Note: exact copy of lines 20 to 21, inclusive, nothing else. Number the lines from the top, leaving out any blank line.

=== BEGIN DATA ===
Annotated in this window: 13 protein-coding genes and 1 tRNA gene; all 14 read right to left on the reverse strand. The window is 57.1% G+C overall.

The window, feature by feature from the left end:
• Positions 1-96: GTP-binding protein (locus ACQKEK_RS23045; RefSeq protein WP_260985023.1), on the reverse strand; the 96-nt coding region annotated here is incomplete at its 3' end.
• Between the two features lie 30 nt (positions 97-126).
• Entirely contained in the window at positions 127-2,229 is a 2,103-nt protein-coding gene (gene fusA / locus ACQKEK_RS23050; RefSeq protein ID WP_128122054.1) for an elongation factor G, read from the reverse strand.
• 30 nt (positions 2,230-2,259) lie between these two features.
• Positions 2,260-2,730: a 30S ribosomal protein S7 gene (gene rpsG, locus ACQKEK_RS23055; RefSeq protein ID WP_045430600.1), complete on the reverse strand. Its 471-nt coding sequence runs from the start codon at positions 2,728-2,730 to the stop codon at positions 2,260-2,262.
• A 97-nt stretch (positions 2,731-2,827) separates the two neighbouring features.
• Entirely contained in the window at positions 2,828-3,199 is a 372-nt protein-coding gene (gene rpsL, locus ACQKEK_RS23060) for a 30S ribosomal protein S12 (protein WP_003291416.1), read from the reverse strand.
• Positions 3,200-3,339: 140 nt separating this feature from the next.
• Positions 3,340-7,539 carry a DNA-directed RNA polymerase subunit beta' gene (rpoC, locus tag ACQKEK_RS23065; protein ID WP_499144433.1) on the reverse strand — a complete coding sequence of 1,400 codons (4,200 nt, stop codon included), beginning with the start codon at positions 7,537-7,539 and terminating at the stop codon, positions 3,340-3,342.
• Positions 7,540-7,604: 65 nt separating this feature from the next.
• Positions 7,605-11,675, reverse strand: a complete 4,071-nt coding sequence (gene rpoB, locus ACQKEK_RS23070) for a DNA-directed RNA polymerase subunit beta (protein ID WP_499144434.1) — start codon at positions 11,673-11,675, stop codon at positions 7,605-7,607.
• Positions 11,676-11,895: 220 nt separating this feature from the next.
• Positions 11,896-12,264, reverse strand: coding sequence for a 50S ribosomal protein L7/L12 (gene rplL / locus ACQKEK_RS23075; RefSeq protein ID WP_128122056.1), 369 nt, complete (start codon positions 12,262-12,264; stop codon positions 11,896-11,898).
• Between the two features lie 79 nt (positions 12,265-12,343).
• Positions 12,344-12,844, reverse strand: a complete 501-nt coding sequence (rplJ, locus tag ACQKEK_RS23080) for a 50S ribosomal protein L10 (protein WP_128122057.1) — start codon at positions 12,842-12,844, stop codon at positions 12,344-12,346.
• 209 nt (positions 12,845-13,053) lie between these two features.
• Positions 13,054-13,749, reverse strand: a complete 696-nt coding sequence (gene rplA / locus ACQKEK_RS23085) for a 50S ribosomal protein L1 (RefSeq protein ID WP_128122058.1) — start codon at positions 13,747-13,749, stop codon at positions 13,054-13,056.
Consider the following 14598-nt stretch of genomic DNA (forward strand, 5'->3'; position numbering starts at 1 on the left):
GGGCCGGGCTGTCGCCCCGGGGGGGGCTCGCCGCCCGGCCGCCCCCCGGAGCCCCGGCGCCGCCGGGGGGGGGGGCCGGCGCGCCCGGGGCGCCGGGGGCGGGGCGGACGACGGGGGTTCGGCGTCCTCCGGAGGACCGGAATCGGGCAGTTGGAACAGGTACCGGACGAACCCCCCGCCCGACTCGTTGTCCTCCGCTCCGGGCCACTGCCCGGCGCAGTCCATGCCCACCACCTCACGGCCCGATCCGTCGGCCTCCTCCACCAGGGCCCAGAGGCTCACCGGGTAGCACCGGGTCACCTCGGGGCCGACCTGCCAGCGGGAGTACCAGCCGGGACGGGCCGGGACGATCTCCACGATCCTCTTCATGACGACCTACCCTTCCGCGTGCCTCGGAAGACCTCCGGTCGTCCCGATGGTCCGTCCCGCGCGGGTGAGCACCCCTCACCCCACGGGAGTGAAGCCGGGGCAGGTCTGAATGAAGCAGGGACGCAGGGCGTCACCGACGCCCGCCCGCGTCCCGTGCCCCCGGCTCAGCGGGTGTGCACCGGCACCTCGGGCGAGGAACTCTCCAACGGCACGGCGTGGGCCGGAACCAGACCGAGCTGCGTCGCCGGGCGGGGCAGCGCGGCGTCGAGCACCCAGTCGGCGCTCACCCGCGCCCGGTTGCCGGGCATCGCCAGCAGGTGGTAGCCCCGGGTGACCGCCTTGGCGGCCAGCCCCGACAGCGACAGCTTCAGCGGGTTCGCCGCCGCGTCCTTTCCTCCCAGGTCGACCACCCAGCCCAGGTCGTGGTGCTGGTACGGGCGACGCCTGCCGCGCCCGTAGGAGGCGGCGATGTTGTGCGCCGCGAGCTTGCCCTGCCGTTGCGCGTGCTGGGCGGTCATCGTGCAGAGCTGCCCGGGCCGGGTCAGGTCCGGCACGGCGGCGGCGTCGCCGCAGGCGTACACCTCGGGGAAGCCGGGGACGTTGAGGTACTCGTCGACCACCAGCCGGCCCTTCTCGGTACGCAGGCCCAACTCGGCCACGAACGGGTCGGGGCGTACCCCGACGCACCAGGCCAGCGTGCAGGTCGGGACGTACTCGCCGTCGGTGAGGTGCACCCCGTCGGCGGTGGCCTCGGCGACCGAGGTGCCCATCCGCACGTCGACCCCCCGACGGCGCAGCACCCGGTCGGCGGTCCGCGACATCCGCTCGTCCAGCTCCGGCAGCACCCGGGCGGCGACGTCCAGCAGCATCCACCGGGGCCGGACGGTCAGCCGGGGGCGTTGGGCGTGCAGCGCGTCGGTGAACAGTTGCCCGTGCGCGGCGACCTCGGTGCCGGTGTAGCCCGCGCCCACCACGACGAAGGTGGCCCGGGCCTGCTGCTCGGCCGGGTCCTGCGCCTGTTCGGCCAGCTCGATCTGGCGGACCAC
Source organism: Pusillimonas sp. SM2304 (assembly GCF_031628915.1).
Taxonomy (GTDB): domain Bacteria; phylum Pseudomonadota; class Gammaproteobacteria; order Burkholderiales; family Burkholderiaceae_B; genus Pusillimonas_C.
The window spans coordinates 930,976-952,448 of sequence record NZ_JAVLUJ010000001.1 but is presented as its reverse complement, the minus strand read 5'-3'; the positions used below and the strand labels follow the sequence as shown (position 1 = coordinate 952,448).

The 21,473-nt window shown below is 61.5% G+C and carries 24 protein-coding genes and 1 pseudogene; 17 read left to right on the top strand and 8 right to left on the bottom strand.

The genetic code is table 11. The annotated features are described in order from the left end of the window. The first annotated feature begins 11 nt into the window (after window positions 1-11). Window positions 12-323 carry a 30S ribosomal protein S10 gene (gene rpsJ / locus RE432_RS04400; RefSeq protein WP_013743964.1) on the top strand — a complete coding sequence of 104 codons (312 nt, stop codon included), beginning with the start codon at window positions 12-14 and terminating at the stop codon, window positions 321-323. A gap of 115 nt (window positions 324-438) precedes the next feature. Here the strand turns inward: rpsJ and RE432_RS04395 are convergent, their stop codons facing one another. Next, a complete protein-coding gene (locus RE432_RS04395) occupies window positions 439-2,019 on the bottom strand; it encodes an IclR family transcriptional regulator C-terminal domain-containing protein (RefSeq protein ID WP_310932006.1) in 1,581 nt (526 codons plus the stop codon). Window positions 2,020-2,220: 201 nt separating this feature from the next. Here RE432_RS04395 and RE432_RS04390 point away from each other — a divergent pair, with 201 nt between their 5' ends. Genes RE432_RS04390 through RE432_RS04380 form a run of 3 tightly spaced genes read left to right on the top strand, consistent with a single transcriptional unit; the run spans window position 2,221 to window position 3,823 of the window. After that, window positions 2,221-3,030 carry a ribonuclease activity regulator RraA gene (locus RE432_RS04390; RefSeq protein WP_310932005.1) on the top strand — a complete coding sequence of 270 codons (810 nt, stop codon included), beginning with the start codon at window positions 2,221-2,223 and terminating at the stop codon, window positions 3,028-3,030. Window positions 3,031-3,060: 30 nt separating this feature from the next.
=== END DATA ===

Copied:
Consider the following 14598-nt stretch of genomic DNA (forward strand, 5'->3'; position numbering starts at 1 on the left):
GGGCCGGGCTGTCGCCCCGGGGGGGGCTCGCCGCCCGGCCGCCCCCCGGAGCCCCGGCGCCGCCGGGGGGGGGGGCCGGCGCGCCCGGGGCGCCGGGGGCGGGGCGGACGACGGGGGTTCGGCGTCCTCCGGAGGACCGGAATCGGGCAGTTGGAACAGGTACCGGACGAACCCCCCGCCCGACTCGTTGTCCTCCGCTCCGGGCCACTGCCCGGCGCAGTCCATGCCCACCACCTCACGGCCCGATCCGTCGGCCTCCTCCACCAGGGCCCAGAGGCTCACCGGGTAGCACCGGGTCACCTCGGGGCCGACCTGCCAGCGGGAGTACCAGCCGGGACGGGCCGGGACGATCTCCACGATCCTCTTCATGACGACCTACCCTTCCGCGTGCCTCGGAAGACCTCCGGTCGTCCCGATGGTCCGTCCCGCGCGGGTGAGCACCCCTCACCCCACGGGAGTGAAGCCGGGGCAGGTCTGAATGAAGCAGGGACGCAGGGCGTCACCGACGCCCGCCCGCGTCCCGTGCCCCCGGCTCAGCGGGTGTGCACCGGCACCTCGGGCGAGGAACTCTCCAACGGCACGGCGTGGGCCGGAACCAGACCGAGCTGCGTCGCCGGGCGGGGCAGCGCGGCGTCGAGCACCCAGTCGGCGCTCACCCGCGCCCGGTTGCCGGGCATCGCCAGCAGGTGGTAGCCCCGGGTGACCGCCTTGGCGGCCAGCCCCGACAGCGACAGCTTCAGCGGGTTCGCCGCCGCGTCCTTTCCTCCCAGGTCGACCACCCAGCCCAGGTCGTGGTGCTGGTACGGGCGACGCCTGCCGCGCCCGTAGGAGGCGGCGATGTTGTGCGCCGCGAGCTTGCCCTGCCGTTGCGCGTGCTGGGCGGTCATCGTGCAGAGCTGCCCGGGCCGGGTCAGGTCCGGCACGGCGGCGGCGTCGCCGCAGGCGTACACCTCGGGGAAGCCGGGGACGTTGAGGTACTCGTCGACCACCAGCCGGCCCTTCTCGGTACGCAGGCCCAACTCGGCCACGAACGGGTCGGGGCGTACCCCGACGCACCAGGCCAGCGTGCAGGTCGGGACGTACTCGCCGTCGGTGAGGTGCACCCCGTCGGCGGTGGCCTCGGCGACCGAGGTGCCCATCCGCACGTCGACCCCCCGACGGCGCAGCACCCGGTCGGCGGTCCGCGACATCCGCTCGTCCAGCTCCGGCAGCACCCGGGCGGCGACGTCCAGCAGCATCCACCGGGGCCGGACGGTCAGCCGGGGGCGTTGGGCGTGCAGCGCGTCGGTGAACAGTTGCCCGTGCGCGGCGACCTCGGTGCCGGTGTAGCCCGCGCCCACCACGACGAAGGTGGCCCGGGCCTGCTGCTCGGCCGGGTCCTGCGCCTGTTCGGCCAGCTCGATCTGGCGGACCAC